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TEHRAN (Reuters) - Iran said on Sunday it had arrested seven people accused of stoking unrest after last year's disputed election, including some who it said were employed by the U.S. Central Intelligence Agency.
The arrests were reported by the official IRNA news agency before possible new anti-government protests on February 11, when Iran marks the 31st anniversary of the 1979 Islamic revolution that toppled the U.S.-backed shah.
Opposition supporters have used such official occasions to try to revive their protests over the poll last June, which they say was rigged to secure the re-election of hardline President Mahmoud Ahmadinejad.
The authorities have rejected the vote fraud charge and portrayed the huge demonstrations that erupted after the vote as a foreign-backed attempt to undermine the Islamic Republic. They have made clear they will not tolerate more such unrest.
In the most serious violence since the aftermath of the election, eight people were killed in clashes between security forces and opposition backers during demonstrations on Ashura, the ritual Shi'ite day of mourning that fell on December 27.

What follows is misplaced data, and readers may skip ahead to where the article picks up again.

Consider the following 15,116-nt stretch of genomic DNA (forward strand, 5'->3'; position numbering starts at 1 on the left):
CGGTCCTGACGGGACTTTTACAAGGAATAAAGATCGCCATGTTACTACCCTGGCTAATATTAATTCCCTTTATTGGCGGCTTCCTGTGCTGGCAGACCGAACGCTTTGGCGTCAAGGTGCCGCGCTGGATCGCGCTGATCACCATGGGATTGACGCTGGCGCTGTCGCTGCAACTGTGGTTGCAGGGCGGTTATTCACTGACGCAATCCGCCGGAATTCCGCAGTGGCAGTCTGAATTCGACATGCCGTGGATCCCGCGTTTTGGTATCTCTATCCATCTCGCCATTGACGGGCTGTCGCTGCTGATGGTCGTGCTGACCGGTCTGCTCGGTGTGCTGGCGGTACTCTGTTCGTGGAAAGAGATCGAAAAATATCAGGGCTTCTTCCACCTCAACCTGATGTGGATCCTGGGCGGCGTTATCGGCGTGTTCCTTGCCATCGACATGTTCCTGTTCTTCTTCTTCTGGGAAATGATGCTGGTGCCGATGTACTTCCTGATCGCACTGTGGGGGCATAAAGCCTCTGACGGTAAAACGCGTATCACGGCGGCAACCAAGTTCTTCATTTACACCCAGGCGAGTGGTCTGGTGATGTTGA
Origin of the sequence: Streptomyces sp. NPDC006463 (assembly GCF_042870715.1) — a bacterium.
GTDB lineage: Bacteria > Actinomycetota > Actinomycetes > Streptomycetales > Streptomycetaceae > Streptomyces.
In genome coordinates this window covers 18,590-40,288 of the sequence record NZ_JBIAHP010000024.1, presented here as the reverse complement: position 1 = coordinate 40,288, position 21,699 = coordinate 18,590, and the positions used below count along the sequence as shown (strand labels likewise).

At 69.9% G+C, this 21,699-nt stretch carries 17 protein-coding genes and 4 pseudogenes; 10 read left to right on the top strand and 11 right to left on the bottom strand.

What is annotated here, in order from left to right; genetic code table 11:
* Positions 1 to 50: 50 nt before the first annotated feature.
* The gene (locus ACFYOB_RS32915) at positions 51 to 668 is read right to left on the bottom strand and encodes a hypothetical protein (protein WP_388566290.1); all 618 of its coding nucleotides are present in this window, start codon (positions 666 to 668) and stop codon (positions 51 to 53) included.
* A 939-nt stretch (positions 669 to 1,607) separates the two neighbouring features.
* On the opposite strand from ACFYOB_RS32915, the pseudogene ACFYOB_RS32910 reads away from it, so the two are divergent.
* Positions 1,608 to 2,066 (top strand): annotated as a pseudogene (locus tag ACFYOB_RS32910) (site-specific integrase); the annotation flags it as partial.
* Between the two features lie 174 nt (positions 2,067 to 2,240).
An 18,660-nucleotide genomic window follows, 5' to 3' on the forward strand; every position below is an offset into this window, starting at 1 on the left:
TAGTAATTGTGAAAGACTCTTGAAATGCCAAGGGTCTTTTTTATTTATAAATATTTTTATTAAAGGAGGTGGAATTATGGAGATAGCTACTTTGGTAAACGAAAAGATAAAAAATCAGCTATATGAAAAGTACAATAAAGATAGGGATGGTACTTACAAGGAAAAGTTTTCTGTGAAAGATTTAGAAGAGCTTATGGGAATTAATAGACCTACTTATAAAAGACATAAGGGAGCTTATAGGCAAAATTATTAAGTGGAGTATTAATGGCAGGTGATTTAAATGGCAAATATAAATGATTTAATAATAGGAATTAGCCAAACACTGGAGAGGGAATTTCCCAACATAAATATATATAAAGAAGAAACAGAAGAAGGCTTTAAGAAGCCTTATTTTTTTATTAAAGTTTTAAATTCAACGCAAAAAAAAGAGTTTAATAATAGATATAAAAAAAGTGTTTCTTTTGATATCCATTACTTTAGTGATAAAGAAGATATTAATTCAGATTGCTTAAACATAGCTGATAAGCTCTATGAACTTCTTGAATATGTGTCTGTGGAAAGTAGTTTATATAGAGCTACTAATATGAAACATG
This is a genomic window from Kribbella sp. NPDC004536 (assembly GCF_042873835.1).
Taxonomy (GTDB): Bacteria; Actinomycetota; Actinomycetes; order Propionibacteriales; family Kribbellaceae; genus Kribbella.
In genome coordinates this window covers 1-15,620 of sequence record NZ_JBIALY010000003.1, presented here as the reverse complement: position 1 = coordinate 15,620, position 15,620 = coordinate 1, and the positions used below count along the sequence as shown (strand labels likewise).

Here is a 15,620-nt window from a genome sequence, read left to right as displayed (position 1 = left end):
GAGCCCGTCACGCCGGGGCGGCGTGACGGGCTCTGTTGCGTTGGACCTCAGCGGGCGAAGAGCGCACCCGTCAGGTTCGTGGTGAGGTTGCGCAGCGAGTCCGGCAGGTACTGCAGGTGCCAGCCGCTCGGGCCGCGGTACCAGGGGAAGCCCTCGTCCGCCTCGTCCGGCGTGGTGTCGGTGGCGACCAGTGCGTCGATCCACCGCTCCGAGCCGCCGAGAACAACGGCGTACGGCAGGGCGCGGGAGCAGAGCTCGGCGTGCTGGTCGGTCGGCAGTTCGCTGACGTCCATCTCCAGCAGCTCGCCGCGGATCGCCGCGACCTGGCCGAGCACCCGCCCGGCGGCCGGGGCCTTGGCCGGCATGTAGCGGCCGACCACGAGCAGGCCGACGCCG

Opposition websites have invited people to take to the streets also on February 11, raising the prospect of new clashes.
"The security forces will be after maintaining the safety of the demonstrations and will fiercely confront anyone who might want to fall out of line with the revolution's caravan," a Revolutionary Guards commander, Hossein Hamedani, said.
The revolution anniversary "belongs to all 70 million Iranians and we will not let anyone confiscate it for the sake of a certain group," ISNA news agency quoted him as saying.
IRNA quoted an Intelligence Ministry statement as saying seven people "linked to the counter-revolutionaries, the Zionist media and elements of the sedition" had been arrested. It did not name them or say when they were held.
It said the detainees were also linked to a U.S.-backed, Farsi-language radio station and had received training outside Iran, for example in disrupting public order, spreading rumors and conducting sabotage.
"A number of them were officially hired by the U.S. intelligence agency, the CIA," the statement said.
It said they had played an important role in 'post-election riots', particularly those on Ashura.
Western countries have rejected allegations of interfering in Iran's internal affairs after the election.
Thousands of people were arrested after the June vote. More than 80 people, including senior reformist figures, have received jail terms of up to 15 years.
Last month, Iran hanged two people sentenced to death in post-vote trials. The West and human rights groups condemned the executions, accusing Iran of staging "show trials" and of seeking to intimidate the opposition.
Editing by Angus MacSwan